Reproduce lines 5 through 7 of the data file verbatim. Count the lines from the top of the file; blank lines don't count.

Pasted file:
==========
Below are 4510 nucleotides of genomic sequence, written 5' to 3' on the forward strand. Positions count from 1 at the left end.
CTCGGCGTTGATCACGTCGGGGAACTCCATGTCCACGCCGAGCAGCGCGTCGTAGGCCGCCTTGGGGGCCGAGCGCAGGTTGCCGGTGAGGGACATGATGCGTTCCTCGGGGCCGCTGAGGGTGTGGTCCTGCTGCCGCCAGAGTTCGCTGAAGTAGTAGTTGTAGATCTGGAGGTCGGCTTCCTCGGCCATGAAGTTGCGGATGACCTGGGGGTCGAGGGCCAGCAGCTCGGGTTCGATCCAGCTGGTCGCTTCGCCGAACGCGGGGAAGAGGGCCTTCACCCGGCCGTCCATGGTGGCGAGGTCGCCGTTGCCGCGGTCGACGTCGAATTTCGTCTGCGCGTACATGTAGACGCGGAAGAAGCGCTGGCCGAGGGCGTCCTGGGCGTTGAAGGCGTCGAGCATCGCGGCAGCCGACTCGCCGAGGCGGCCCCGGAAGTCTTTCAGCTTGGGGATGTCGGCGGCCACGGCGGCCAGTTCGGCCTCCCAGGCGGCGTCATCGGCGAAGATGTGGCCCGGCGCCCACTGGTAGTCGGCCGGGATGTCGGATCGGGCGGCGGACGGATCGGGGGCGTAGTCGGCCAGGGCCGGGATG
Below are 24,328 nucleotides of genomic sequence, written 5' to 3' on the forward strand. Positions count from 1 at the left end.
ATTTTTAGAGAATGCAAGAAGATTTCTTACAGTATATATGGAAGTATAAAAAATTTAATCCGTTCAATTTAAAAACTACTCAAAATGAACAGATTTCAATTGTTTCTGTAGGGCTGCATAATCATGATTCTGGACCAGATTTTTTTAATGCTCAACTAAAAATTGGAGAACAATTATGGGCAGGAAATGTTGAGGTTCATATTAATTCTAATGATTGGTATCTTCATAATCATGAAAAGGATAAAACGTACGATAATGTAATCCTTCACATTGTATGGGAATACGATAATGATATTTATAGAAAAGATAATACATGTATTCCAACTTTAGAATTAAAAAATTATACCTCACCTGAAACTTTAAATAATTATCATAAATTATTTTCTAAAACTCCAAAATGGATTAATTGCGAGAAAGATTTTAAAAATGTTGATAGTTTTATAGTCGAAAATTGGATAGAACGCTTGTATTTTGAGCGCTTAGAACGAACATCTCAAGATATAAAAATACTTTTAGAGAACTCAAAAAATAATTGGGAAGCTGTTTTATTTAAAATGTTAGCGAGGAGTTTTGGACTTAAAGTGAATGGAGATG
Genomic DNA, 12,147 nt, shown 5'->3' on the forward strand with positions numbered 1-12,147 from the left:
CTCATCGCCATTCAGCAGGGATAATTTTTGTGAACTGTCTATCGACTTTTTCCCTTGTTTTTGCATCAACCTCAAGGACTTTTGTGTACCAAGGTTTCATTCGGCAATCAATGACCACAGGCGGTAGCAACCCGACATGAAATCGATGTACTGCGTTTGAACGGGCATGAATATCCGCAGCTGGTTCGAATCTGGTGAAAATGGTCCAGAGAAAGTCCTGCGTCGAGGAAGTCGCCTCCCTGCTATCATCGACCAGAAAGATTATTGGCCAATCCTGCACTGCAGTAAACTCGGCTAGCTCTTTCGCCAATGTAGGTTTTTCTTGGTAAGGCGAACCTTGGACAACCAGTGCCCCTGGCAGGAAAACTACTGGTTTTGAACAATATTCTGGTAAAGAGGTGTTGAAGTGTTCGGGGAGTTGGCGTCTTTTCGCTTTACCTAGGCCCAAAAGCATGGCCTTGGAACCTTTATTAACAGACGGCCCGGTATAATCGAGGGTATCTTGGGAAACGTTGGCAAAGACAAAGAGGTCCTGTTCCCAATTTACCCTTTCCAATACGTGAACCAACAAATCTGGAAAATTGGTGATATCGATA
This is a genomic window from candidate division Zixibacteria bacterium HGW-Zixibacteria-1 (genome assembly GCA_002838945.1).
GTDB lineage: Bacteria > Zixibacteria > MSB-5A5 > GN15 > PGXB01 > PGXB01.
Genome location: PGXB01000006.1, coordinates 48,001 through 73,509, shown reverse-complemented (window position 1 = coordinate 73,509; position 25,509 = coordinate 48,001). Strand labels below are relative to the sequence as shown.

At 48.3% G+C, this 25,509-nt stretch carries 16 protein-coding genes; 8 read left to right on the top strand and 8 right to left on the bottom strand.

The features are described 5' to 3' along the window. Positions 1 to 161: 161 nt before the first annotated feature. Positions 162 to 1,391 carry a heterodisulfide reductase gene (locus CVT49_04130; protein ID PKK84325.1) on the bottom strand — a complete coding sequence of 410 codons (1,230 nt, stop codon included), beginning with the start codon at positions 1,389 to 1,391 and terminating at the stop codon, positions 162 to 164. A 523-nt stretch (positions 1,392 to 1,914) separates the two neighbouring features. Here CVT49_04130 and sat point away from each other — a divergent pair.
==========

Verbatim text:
Genomic DNA, 12,147 nt, shown 5'->3' on the forward strand with positions numbered 1-12,147 from the left:
CTCATCGCCATTCAGCAGGGATAATTTTTGTGAACTGTCTATCGACTTTTTCCCTTGTTTTTGCATCAACCTCAAGGACTTTTGTGTACCAAGGTTTCATTCGGCAATCAATGACCACAGGCGGTAGCAACCCGACATGAAATCGATGTACTGCGTTTGAACGGGCATGAATATCCGCAGCTGGTTCGAATCTGGTGAAAATGGTCCAGAGAAAGTCCTGCGTCGAGGAAGTCGCCTCCCTGCTATCATCGACCAGAAAGATTATTGGCCAATCCTGCACTGCAGTAAACTCGGCTAGCTCTTTCGCCAATGTAGGTTTTTCTTGGTAAGGCGAACCTTGGACAACCAGTGCCCCTGGCAGGAAAACTACTGGTTTTGAACAATATTCTGGTAAAGAGGTGTTGAAGTGTTCGGGGAGTTGGCGTCTTTTCGCTTTACCTAGGCCCAAAAGCATGGCCTTGGAACCTTTATTAACAGACGGCCCGGTATAATCGAGGGTATCTTGGGAAACGTTGGCAAAGACAAAGAGGTCCTGTTCCCAATTTACCCTTTCCAATACGTGAACCAACAAATCTGGAAAATTGGTGATATCGATA
This is a genomic window from candidate division Zixibacteria bacterium HGW-Zixibacteria-1 (genome assembly GCA_002838945.1).